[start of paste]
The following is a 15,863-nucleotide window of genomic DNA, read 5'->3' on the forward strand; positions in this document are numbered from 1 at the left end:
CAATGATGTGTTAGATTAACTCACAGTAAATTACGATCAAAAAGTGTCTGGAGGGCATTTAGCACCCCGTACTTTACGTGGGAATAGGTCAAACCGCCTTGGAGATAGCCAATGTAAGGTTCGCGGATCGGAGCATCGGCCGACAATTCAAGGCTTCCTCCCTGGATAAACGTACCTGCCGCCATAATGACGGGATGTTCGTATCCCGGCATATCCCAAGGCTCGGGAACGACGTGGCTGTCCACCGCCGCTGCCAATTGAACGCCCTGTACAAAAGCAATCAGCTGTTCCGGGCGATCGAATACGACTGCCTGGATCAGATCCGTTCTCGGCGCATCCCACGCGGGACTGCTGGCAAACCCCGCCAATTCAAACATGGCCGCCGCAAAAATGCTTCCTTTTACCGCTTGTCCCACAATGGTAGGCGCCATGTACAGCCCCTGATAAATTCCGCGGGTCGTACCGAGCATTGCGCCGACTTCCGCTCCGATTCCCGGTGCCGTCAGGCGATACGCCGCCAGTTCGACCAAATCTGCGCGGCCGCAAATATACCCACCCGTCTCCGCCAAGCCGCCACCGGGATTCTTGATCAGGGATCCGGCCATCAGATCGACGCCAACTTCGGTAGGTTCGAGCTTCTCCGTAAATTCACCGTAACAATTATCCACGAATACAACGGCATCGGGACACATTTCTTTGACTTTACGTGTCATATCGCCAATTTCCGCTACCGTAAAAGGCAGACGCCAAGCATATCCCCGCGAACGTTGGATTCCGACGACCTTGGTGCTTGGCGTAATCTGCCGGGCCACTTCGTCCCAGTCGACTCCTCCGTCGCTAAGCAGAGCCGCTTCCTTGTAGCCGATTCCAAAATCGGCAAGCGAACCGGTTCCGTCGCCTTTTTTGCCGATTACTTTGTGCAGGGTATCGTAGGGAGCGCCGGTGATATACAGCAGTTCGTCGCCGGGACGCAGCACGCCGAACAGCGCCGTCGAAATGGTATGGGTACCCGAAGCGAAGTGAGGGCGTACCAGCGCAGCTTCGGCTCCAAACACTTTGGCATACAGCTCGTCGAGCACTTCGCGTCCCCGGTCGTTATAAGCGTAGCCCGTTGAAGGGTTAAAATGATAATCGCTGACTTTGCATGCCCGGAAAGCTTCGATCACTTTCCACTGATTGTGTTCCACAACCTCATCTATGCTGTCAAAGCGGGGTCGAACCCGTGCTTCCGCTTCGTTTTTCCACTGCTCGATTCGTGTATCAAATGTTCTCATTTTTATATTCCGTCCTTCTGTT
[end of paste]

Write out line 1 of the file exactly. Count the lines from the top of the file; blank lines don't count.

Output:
The following is a 15,863-nucleotide window of genomic DNA, read 5'->3' on the forward strand; positions in this document are numbered from 1 at the left end: